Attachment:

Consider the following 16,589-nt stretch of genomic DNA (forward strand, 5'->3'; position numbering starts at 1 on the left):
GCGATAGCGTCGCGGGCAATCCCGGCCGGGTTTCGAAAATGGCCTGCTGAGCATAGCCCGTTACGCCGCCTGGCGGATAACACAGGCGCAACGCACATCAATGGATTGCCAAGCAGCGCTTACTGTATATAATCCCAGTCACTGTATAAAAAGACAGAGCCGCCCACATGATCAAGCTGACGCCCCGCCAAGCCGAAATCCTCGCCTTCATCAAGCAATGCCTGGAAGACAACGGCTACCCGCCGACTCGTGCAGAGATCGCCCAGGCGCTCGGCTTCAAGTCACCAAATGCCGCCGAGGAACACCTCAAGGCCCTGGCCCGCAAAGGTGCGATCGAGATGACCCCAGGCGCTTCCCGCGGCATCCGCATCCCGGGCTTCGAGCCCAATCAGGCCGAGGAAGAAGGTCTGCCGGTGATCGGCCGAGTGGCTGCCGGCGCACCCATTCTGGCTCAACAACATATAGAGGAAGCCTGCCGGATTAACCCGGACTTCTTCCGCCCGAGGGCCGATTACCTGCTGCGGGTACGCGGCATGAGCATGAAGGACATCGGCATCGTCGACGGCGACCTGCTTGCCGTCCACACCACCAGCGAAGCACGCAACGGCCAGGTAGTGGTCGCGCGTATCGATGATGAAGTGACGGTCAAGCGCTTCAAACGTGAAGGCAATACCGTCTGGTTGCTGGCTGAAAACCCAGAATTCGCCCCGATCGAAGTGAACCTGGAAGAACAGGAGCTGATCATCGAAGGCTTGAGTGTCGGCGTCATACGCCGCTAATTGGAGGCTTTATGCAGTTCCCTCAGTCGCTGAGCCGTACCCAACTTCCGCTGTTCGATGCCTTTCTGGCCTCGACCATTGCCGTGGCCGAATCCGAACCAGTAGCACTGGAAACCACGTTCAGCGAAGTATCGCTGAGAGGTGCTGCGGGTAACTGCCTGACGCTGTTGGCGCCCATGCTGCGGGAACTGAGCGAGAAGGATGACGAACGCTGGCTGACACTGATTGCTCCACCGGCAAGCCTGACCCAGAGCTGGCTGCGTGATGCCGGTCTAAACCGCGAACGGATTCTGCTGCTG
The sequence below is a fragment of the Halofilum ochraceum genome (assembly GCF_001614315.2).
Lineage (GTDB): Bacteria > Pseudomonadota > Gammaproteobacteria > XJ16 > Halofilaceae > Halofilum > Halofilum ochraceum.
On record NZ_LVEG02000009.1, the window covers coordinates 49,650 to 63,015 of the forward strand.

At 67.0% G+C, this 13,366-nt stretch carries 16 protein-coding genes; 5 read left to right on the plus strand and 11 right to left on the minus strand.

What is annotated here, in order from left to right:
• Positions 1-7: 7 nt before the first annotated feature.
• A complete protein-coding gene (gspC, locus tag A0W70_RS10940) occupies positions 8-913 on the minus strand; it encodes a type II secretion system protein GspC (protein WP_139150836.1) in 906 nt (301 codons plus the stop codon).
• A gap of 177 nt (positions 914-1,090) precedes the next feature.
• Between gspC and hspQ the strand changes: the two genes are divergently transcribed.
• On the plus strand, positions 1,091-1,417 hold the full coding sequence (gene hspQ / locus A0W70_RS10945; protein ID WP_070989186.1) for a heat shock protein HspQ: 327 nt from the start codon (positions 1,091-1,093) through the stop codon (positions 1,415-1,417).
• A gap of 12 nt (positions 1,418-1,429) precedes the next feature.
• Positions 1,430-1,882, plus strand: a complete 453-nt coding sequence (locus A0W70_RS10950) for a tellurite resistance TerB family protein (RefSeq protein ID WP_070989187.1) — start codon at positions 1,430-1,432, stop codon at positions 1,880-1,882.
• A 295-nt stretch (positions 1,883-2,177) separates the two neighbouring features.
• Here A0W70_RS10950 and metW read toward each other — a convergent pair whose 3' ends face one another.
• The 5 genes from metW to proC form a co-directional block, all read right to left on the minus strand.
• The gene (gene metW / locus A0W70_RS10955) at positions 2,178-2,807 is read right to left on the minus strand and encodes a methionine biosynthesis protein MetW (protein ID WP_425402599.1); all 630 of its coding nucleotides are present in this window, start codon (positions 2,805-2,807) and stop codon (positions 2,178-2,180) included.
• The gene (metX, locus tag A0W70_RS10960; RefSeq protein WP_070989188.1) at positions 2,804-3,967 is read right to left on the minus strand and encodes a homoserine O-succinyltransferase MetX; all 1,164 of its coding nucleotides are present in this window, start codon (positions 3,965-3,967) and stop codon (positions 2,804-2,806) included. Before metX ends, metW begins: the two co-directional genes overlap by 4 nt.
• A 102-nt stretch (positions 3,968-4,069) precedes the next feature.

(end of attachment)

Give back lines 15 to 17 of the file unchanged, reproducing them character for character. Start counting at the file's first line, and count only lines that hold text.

• A 295-nt stretch (positions 1,883-2,177) separates the two neighbouring features.
• Here A0W70_RS10950 and metW read toward each other — a convergent pair whose 3' ends face one another.
• The 5 genes from metW to proC form a co-directional block, all read right to left on the minus strand.